Tuesday Tips – Happiness!

The Happiness Advantage by Shawn Achor

In this book, Mr. Achor talks about how putting positivity first improves intelligence, creativity, productivity and energy. He calls this the Happiness Advantage and during a recent TED talk he outlined a simple process designed to achieve results in 21 days.

Every day list three things you’re grateful for, journal on a positive experience that occurred in the last 24 hours, exercise, meditate, and perform an act of kindness such as sending a positive email praising or thanking someone in your social, family or work network.

I can attest to most of the suggestions as I regularly journal and most days there is a lot of gratitude. I also exercise gently every morning, and occasionally meditate. I am now committing to daily meditation and instituting a practice of daily kindness.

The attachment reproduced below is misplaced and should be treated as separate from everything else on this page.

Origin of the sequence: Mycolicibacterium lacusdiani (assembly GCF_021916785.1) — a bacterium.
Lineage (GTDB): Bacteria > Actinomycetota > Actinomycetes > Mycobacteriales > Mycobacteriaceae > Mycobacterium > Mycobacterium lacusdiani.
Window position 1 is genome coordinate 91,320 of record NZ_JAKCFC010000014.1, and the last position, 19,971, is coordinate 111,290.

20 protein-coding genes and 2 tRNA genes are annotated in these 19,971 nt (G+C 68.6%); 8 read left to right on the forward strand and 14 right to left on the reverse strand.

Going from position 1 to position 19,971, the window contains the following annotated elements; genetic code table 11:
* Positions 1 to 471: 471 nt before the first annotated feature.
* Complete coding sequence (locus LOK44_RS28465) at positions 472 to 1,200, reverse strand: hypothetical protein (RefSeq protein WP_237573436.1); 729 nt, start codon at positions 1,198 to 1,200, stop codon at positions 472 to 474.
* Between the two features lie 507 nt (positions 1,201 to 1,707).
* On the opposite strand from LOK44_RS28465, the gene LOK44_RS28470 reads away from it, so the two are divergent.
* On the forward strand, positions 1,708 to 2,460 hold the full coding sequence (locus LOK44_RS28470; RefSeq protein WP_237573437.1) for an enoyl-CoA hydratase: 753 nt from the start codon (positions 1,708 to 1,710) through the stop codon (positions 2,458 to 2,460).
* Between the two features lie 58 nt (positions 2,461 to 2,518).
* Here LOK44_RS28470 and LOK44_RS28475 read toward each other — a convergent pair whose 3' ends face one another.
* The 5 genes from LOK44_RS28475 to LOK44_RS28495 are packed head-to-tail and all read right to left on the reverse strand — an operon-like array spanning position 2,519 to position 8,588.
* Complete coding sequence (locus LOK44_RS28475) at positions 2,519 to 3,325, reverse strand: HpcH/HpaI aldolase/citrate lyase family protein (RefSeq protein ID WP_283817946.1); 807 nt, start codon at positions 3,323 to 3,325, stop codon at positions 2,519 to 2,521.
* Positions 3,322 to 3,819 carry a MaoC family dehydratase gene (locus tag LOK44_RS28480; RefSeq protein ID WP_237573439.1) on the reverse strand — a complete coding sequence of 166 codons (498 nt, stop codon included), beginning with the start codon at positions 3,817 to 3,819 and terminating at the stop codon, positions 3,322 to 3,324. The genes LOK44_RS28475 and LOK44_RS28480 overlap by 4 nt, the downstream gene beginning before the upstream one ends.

It’s all so easy to effect a change toward a better, more focused brain! For more information, I recommend the TED talk (He’s an entertaining speaker!) and/or purchasing his book.

 

 

Self-care Saturday – Brain Care!

Keeping your brain young and vibrant is an excellent way to practice self-care. Today I’m combining it with the gadgets in our lives.

Do you want to put a positive spin on this fast-paced world of technology?Every time you turn around, it’s something new: New applications, changed applications, new operating systems, smart televisions, smart phones that connect to smart televisions … just when you get comfortable with it, it changes. YIKES!